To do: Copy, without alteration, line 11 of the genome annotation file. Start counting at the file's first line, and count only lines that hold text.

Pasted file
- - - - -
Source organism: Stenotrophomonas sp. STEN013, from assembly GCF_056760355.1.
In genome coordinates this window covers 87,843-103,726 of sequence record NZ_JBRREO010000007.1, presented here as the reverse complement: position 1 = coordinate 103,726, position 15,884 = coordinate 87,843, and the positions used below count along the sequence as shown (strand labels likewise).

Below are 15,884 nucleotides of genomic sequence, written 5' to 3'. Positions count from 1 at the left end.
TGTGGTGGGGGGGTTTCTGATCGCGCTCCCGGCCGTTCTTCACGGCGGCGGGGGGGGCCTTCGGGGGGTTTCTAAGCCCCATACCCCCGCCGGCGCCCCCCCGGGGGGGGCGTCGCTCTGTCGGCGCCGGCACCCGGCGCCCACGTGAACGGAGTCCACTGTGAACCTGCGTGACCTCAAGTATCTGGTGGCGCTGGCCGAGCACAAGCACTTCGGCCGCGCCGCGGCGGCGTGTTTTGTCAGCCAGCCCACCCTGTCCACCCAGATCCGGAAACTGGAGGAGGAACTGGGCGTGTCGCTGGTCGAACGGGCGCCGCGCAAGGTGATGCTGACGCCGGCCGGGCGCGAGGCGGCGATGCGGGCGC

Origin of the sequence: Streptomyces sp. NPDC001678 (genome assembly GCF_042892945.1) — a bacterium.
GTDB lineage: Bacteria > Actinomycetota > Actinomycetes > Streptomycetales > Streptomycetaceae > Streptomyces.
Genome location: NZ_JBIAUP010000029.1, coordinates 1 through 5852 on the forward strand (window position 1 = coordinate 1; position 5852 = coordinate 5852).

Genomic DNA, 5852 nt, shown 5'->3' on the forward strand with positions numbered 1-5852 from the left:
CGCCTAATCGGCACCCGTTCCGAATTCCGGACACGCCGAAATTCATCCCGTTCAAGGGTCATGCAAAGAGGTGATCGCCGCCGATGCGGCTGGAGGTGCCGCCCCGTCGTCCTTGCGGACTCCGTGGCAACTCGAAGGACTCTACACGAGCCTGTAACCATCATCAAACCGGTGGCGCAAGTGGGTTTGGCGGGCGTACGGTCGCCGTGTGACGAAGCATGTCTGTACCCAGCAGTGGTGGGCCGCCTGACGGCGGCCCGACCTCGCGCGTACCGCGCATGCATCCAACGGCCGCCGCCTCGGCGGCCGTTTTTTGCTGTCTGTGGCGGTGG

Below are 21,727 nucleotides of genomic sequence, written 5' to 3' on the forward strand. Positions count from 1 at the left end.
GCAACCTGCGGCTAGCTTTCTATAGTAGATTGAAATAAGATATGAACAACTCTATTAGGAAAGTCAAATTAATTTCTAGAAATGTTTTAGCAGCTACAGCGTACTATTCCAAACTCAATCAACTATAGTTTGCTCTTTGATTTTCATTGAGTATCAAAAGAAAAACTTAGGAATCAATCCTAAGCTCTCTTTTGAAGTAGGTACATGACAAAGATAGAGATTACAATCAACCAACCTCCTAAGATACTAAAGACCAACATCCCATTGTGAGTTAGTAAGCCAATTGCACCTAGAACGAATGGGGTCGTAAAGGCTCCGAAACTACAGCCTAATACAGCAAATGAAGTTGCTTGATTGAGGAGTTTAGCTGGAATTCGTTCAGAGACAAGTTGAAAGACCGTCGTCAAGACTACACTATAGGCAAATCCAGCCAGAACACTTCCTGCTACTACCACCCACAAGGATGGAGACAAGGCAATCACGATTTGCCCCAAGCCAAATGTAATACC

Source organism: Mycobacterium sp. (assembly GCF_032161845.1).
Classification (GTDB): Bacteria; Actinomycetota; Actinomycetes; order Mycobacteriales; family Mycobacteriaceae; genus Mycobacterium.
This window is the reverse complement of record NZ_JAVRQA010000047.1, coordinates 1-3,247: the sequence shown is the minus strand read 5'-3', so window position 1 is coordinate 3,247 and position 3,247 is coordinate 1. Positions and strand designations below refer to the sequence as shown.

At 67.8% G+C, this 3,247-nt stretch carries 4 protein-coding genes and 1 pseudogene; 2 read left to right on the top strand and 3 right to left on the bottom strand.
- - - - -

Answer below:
GCAACCTGCGGCTAGCTTTCTATAGTAGATTGAAATAAGATATGAACAACTCTATTAGGAAAGTCAAATTAATTTCTAGAAATGTTTTAGCAGCTACAGCGTACTATTCCAAACTCAATCAACTATAGTTTGCTCTTTGATTTTCATTGAGTATCAAAAGAAAAACTTAGGAATCAATCCTAAGCTCTCTTTTGAAGTAGGTACATGACAAAGATAGAGATTACAATCAACCAACCTCCTAAGATACTAAAGACCAACATCCCATTGTGAGTTAGTAAGCCAATTGCACCTAGAACGAATGGGGTCGTAAAGGCTCCGAAACTACAGCCTAATACAGCAAATGAAGTTGCTTGATTGAGGAGTTTAGCTGGAATTCGTTCAGAGACAAGTTGAAAGACCGTCGTCAAGACTACACTATAGGCAAATCCAGCCAGAACACTTCCTGCTACTACCACCCACAAGGATGGAGACAAGGCAATCACGATTTGCCCCAAGCCAAATGTAATACC